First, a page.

Night Gallery – The Girl with the Hungry Eyes (S3E2)

Lots to be thankful for:  This is the beginning of the last season of Night Gallery . . . I get to skip the execrable first episode as it was inexplicably put on the Season One DVD . . . Joanna Pettet is making her fourth appearance.

On the downside, they have done away with Gil Mellé’s theme which was almost as unnerving as TZ’s.  And Serling’s intro is shamefully weak:  “Let me welcome you to this parlor of paintings . . .”  But the play is the thing, so let’s get to it.

Photographer David Faulkner (James Farentino) is developing film in is darkroom when he sees a picture of a hot babe that he doesn’t remember shooting.  The girl in the photo (Joanna Pettet) walks into his darkroom, but now the picture is not of her anymore.  He doesn’t complain about her opening the door and exposing the other negatives, but who would?  He invites her back the next morning for test shots.

The next day, he fires off hundreds of pictures of her, using the time-honored TV style of photography — constantly moving the camera so it would be impossible to get a focused shot unless he has the shutter speed at 1/30000000.  He should really get a tripod; and during the bikini shots, maybe did.  Heyoooooo!

The next day, he has a meeting with Mr. Munsch from Munsch Beer who is looking for just the right girl to be Miss Munsch in his ad campaign.  He even has a miniature billboard mocked up with a white outline reserved for the perfect white model.  None of the usual suspects in Faulkner’s portfolio excite him until he gets to Joanna.  And we’ll stick with calling her Joanna because she has no name in the episode.

Soon, Joanna’s picture is adorning beer billboards all over the city.  His pal Harry is steamed that Faulkner has not introduced him to her.  When he sees her billboards, it’s like she’s looking back at him.  He is drawn by her eyes that seem to know things about him that she could not possibly know.  Faulkner throws Harry out and makes an early night of it.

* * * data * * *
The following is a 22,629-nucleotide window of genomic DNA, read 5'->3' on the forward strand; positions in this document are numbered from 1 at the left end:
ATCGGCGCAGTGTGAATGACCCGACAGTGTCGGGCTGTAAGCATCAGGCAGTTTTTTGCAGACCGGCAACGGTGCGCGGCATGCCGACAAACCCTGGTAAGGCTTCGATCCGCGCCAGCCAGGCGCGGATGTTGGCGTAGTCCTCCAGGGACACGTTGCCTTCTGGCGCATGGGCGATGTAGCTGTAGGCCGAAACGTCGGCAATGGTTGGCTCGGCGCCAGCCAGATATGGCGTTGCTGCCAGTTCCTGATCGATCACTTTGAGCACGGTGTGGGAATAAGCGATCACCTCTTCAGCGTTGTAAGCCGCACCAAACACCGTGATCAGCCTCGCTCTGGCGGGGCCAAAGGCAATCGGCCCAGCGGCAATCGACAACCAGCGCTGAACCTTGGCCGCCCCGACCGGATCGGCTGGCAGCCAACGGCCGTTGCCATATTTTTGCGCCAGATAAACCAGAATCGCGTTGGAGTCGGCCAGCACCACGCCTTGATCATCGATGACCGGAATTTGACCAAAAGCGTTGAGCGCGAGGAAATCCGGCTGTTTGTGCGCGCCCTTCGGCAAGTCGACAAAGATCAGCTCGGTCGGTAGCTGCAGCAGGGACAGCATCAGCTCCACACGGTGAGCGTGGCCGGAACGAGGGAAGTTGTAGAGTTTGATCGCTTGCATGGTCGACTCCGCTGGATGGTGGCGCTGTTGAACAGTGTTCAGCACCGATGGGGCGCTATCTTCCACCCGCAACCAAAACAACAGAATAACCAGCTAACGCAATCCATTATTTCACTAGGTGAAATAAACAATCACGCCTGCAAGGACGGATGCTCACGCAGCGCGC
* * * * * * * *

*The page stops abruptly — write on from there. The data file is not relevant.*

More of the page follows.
Joanna apparently plans to make an early night of it also as she hooks up with Harry downstairs.  Faulkner notices the two of them walking down the sidewalk together.  He goes down to follow them but only sees her running away alone.  He also remembers her ominous admonishment to him that she is never to be followed.  So he returns to his studio as Harry rolls down a ditch, dead.


Joanna Pettet, also figuratively hot

The next morning Munsch says he wants to meet the mysterious Joanna.  That night, Faulkner sees her kissing another man who collapses on the sidewalk.  She tries to use her magic eyes on Faulkner, but he runs back to his studio.

As soon as he enters, Joanna is already there.  He is starting to realize this is no ordinary girl, and I don’t just mean her smoking body.  He takes all her negatives from his file cabinets and throws then on the floor.  He dowses them with lighter fluid as she screams, and he sets them on fire.  She curls up like an old negative and burns.

Outside trying to get some fresh air, he sees a billboard of her bursting into flames  It would be fun the think every picture of her on billboards and in magazines is also bursting into flames across the country, but the writer lacked even the imagination of Come Back to Me‘s scribe.  Or more likely, lacked the budget.

OK, so she was a vampire who reeled guys in with her looks and hypnotic eyes — pretty standard vampire tropes for both vampires and vampirettes.  Originality is over-rated, I always say.  But where did she come from?  Why did she pick Faulkner?  Why did she let him set the photos on fire?  Why did that result in her dying?  What if the billboard had been set on fire first,would that have also killed her?  Why doesn’t she ever get that hair cut?  Good performances, but ultimately pointless.

For some reason, I think this shot was intended to be a shocker.


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